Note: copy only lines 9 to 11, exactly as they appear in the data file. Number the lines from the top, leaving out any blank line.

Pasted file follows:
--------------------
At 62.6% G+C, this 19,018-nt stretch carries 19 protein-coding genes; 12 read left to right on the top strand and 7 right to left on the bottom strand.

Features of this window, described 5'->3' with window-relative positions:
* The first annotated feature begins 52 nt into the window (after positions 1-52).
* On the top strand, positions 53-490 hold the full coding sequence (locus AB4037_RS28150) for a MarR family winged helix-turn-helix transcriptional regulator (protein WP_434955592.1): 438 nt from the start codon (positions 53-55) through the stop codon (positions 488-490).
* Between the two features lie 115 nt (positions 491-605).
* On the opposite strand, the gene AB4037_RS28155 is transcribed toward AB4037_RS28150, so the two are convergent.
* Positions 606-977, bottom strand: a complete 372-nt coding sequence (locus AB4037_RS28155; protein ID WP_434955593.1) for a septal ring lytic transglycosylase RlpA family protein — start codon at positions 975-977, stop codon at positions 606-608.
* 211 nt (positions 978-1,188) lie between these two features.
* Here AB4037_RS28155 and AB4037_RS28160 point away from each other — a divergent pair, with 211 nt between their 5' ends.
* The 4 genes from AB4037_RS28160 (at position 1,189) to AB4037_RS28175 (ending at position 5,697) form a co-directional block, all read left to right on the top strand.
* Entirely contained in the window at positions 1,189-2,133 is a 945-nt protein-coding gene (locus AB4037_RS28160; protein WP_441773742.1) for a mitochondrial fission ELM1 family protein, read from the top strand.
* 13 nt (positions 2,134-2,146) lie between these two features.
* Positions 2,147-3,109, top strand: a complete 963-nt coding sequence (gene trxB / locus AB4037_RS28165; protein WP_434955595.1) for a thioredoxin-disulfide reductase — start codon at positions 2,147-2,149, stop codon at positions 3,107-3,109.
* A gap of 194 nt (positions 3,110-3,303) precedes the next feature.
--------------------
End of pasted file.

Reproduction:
* Here AB4037_RS28155 and AB4037_RS28160 point away from each other — a divergent pair, with 211 nt between their 5' ends.
* The 4 genes from AB4037_RS28160 (at position 1,189) to AB4037_RS28175 (ending at position 5,697) form a co-directional block, all read left to right on the top strand.
* Entirely contained in the window at positions 1,189-2,133 is a 945-nt protein-coding gene (locus AB4037_RS28160; protein WP_441773742.1) for a mitochondrial fission ELM1 family protein, read from the top strand.